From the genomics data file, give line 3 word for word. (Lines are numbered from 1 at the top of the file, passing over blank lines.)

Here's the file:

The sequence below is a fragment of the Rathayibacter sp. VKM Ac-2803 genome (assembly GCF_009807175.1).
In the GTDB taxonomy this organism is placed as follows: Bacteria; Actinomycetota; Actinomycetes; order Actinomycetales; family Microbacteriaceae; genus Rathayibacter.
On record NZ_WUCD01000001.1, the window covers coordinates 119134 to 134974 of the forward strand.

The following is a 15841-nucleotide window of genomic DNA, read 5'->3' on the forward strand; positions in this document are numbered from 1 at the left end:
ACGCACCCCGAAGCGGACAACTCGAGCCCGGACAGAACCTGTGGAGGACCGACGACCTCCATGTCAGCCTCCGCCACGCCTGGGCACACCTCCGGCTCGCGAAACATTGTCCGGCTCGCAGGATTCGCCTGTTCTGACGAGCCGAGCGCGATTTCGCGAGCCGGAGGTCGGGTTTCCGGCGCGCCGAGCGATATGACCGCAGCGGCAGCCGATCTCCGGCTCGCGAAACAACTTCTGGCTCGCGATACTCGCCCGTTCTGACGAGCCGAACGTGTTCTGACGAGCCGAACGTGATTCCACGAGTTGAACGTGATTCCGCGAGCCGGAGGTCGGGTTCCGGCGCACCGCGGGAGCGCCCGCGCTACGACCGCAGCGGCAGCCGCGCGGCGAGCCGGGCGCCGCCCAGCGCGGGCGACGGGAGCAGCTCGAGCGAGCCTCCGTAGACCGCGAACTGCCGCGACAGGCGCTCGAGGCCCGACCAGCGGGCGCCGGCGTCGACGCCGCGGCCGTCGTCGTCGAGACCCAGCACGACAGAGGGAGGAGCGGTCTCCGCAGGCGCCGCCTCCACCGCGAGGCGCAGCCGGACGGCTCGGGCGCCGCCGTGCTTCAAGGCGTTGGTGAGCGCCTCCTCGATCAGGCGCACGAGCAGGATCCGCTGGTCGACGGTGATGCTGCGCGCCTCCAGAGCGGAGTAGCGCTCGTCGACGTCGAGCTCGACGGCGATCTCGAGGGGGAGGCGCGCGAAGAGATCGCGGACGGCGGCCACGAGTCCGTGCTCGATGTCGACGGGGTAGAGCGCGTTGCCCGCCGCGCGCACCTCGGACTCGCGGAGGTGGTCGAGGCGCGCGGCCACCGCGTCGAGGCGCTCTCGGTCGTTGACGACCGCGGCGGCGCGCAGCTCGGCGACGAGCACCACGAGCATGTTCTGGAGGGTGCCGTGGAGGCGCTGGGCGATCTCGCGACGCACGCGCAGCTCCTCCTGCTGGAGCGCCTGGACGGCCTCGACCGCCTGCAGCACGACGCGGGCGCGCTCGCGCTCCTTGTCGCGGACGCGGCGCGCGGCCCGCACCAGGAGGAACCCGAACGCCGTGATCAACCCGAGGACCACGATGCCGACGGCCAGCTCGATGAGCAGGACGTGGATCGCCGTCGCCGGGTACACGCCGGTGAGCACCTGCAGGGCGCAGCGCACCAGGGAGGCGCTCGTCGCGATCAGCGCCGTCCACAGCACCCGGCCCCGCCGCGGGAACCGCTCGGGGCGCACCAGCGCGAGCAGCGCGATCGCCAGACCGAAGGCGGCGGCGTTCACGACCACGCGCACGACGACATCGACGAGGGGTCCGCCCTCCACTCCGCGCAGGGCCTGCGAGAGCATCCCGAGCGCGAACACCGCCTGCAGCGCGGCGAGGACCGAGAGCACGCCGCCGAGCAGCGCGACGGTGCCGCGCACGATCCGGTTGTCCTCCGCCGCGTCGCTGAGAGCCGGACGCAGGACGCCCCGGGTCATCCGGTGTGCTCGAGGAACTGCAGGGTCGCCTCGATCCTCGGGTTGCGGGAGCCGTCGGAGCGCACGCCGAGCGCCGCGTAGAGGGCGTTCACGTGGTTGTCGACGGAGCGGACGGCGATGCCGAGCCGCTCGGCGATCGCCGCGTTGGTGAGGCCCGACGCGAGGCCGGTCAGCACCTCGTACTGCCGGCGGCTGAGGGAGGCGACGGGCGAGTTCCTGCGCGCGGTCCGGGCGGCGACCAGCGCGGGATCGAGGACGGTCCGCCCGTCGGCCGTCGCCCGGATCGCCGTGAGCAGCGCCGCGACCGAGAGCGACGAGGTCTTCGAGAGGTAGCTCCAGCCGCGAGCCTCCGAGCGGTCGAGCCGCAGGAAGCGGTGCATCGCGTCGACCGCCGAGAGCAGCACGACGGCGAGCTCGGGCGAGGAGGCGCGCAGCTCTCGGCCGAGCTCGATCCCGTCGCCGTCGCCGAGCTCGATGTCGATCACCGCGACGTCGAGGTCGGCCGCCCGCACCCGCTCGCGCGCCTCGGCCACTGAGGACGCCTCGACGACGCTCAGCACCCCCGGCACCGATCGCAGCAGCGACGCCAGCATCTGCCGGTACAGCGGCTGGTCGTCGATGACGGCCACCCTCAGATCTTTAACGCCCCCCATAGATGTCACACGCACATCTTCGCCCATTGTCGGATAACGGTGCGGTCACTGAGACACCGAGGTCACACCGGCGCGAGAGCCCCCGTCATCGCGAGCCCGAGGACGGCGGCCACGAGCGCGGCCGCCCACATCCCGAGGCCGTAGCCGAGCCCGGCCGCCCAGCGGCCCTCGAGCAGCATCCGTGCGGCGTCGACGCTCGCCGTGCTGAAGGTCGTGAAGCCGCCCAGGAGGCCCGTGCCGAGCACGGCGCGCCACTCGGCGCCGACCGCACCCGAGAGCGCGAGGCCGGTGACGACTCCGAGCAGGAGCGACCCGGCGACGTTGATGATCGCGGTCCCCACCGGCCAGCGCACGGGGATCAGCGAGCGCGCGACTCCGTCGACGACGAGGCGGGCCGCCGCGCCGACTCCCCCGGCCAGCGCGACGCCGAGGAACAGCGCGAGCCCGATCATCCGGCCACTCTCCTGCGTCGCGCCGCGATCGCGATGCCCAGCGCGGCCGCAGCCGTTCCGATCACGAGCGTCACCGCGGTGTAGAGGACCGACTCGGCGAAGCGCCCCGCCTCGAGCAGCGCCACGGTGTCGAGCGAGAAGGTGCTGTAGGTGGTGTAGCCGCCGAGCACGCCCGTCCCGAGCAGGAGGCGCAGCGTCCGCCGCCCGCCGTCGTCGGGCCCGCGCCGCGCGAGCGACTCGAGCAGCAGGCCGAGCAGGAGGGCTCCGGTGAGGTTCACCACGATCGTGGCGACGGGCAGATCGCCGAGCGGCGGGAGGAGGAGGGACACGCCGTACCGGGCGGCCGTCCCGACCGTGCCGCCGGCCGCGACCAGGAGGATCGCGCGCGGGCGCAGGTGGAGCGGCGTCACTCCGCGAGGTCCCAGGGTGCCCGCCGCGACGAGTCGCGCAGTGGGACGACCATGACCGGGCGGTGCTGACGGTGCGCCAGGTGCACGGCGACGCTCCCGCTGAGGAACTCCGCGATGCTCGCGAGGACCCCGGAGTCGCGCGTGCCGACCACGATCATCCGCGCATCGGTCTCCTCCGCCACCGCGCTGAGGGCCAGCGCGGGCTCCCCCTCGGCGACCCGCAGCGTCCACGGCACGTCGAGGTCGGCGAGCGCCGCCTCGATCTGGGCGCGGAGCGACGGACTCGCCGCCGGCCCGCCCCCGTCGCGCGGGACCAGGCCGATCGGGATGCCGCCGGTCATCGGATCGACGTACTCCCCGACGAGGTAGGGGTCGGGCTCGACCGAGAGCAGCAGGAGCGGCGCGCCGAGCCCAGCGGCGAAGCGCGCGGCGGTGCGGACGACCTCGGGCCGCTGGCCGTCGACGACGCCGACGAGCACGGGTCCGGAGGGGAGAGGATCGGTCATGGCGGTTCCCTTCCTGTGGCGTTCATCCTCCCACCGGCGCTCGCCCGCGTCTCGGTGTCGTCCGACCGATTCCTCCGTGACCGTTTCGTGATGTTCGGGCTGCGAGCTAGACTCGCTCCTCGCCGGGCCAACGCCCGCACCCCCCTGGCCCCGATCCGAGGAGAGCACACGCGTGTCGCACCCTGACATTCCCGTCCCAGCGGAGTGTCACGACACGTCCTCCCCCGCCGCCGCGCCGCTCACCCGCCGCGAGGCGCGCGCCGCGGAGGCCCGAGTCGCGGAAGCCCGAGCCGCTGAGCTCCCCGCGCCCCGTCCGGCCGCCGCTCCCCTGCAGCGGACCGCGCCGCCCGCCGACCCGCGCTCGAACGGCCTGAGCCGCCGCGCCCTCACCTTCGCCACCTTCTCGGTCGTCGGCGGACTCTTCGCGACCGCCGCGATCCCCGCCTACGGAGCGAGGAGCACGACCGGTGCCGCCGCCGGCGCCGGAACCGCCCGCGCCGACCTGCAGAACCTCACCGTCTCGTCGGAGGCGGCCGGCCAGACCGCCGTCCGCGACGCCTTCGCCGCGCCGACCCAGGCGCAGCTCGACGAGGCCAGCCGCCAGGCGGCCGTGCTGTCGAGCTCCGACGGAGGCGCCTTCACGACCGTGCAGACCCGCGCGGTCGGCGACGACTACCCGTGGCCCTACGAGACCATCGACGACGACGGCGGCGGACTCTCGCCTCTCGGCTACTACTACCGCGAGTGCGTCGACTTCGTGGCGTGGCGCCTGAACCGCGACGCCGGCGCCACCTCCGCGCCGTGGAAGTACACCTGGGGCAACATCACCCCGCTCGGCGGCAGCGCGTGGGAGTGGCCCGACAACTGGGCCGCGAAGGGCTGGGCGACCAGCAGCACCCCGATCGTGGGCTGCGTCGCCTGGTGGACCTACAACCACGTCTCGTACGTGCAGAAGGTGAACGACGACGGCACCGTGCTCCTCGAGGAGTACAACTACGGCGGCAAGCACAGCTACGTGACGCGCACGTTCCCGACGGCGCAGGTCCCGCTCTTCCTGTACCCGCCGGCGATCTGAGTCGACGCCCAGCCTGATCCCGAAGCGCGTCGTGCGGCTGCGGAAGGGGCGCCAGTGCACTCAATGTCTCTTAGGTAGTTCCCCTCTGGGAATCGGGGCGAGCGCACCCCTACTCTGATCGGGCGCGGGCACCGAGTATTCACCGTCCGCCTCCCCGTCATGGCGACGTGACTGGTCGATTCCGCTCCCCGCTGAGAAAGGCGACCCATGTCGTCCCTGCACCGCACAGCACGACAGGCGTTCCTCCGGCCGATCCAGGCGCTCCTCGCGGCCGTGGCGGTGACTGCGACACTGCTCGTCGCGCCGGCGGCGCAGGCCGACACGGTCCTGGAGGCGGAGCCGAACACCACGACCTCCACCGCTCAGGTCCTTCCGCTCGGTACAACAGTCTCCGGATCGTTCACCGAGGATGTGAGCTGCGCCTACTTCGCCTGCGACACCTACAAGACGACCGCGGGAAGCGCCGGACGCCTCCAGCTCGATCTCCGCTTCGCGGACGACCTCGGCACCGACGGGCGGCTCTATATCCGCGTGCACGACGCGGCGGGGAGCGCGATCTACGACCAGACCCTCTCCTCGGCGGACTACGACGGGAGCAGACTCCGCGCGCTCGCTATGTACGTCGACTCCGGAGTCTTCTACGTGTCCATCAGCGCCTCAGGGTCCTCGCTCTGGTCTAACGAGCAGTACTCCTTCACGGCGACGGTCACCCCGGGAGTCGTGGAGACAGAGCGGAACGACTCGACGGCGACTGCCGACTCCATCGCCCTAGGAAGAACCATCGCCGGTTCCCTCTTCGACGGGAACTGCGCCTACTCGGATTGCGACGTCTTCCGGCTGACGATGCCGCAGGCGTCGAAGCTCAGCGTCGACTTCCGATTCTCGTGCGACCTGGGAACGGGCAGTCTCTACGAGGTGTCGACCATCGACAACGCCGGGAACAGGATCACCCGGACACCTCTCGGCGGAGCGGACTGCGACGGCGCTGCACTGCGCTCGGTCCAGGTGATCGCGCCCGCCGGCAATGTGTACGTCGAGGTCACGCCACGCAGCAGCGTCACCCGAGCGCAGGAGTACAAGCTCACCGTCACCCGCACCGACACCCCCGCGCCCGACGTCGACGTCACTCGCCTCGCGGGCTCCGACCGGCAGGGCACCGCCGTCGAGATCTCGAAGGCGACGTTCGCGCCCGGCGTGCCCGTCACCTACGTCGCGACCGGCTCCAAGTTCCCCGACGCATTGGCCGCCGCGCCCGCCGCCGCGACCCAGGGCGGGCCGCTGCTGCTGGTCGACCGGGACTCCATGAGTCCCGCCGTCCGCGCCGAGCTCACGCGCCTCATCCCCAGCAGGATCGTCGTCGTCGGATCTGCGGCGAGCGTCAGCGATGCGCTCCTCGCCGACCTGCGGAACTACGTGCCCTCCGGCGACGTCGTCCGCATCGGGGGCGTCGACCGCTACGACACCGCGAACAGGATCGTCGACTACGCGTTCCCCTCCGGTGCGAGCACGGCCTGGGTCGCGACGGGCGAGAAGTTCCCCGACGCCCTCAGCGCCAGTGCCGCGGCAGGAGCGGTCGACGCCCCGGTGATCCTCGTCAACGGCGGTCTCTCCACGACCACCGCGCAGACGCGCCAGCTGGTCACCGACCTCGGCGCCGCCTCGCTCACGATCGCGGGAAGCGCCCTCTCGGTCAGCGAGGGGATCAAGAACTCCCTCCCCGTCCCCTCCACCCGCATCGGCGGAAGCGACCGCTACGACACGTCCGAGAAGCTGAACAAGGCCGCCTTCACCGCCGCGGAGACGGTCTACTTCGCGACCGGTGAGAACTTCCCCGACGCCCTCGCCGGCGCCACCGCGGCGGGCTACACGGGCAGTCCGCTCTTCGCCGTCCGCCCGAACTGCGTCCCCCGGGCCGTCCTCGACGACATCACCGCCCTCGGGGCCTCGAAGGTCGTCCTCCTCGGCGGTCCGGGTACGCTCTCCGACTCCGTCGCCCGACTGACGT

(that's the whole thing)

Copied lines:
On record NZ_WUCD01000001.1, the window covers coordinates 119134 to 134974 of the forward strand.